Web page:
Red Sox send Daniel Bard to Triple-A

28 Comments

Daniel Bard’s move from the bullpen to the rotation has been anything but smooth, as the formerly dominant reliever posted a 5.30 ERA with more walks (36) than strikeouts (34) through 10 starts while showing significantly diminished velocity.

Bard failed to make it out of the second inning Sunday against the Blue Jays, walking six of the 13 batters he faced while allowing five runs, and manager Bobby Valentine hinted afterward that a change would be coming. And sure enough Peter Abraham of the Boston Globe reports that the Red Sox have sent Bard to Triple-A.

Presumably by sending Bard to the minors instead of moving him back to the bullpen the Red Sox are still planning to go forward with him as a starter. Or maybe they just think he’s so screwed up right now that he needs some Triple-A time even if he’s bullpen bound.

In 193 career relief appearances Bard has a 2.87 ERA, .190 opponents’ batting average, and 213 strikeouts in 198 innings, so realizing he’s not cut out to start and making him a setup man again is hardly disastrous for the Red Sox. Assuming, of course, that spending the past two months struggling as a starter hasn’t had some sort of permanent impact on the 26-year-old’s raw stuff and/or confidence.

And now there’s a spot in the rotation for Daisuke Matsuzaka, who threw 5.1 innings of one-run ball in his last minor-league rehab start over the weekend and is seemingly close to returning from Tommy John surgery.

Bryce Harper will not be discussing his impending free agency with the media

Getty Images
3 Comments

Bryce Harper is entering his walk year and it is widely expected that the Scott Boras client will, indeed, test out free agency next fall rather than engage in any substantial way with the Washington Nationals about a contract extension. There were some “casual conversations” between the parties in the early fall of 2017, but the Nats came away from that, quite reasonably, believing that Harper, who stands to land the largest contract in baseball history, will shop around.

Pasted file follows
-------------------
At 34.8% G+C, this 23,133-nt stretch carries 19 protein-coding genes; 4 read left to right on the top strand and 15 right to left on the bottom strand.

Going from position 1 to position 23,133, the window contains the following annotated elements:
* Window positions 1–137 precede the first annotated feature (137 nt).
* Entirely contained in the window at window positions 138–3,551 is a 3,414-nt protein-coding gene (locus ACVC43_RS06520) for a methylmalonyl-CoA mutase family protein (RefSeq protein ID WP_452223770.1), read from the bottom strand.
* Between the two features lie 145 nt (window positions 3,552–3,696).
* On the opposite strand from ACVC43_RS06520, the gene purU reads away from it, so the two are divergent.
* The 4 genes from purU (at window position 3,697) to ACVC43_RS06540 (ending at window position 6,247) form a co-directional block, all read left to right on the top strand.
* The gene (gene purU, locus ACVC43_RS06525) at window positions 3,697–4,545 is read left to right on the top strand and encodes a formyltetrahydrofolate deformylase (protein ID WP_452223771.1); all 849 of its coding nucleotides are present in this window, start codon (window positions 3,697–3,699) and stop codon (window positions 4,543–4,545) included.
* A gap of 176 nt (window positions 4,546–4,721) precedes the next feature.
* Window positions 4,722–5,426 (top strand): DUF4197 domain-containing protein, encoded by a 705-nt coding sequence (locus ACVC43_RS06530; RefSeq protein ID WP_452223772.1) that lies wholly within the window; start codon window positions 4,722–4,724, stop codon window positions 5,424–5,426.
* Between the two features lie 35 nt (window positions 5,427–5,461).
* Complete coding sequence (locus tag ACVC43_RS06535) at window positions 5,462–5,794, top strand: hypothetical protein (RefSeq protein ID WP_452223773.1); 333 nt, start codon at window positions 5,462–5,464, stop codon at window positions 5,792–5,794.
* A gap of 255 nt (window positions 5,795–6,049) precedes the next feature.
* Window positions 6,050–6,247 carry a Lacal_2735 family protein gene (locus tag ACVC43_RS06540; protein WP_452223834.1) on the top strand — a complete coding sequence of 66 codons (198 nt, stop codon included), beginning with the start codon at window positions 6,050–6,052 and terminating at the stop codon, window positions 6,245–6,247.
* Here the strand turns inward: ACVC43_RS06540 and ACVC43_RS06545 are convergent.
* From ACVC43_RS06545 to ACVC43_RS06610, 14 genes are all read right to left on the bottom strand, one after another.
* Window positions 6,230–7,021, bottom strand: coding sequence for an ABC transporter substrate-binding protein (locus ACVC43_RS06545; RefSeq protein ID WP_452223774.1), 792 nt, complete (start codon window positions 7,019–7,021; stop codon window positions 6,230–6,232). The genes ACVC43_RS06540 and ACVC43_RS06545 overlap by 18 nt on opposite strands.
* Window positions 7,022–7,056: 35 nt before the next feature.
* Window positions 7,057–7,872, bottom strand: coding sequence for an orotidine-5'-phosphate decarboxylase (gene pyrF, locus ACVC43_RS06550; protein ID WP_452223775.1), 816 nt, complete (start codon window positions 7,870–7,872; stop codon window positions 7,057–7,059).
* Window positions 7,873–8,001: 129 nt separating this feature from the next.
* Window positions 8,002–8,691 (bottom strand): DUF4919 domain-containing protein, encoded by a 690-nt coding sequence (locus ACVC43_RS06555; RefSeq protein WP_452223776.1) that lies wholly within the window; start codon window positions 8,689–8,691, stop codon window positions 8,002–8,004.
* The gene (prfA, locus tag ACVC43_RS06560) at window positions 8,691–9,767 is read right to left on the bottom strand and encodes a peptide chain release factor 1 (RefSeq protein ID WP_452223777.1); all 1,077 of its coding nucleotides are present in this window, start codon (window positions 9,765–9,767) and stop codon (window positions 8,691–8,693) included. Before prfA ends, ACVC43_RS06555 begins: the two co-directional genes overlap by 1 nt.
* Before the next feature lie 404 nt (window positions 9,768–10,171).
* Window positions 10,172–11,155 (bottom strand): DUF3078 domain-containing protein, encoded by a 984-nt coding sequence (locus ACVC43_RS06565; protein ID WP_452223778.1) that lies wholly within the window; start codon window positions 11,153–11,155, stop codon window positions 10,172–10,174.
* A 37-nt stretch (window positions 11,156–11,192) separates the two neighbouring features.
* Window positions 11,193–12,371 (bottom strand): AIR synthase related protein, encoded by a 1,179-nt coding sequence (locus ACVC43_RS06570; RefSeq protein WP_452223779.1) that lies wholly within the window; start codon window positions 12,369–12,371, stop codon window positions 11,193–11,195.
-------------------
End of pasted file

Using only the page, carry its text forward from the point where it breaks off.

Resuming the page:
For his part, Harper met the media on his first day of spring training workouts and let everyone know that, no, he does not plan to answer questions about his potential free agency every day between now and November. From MASN:

“Just want to let you guys know I will not be discussing anything relative to 2019, at all,” said Harper. “I’m focused on this year. I’m focused on winning and playing hard, like every single year. So if you guys have any questions about anything after 2018, you can call Scott and he can answer you guys.”

Makes sense. The alternative would be for Harper to give the same canned “I’m only focused on our next game” responses in front of his locker 150 times this summer, and that doesn’t serve anyone.

Thinking back to any other impending free agent’s comments about his free agency, I can’t remember a story along those lines which was worth much of anything. The genre generally consists of headlines which oversell an innocuous or offhand comment from a player as a means of guessing where his head is at with respect to his current team. I can’t think of any story in which a player, during his walk year, said something that concretely and definitively signaled his intensions in free agency one way or the other.

Reporters covering the Nationals who are curious as to how Harper feels about his current team at any given time would be better served just observing and inferring, with particular attention paid to how Harper and his teammates view the Nats’ competitive position as the season goes on, how they react to trades and stuff like that. There’s a lot of guesswork in all of that, but it sure beats trying to get a media savvy player like Harper to admit, after going 1-for-4 against the Phillies, where he plans to spend the next seven to ten years of his professional life.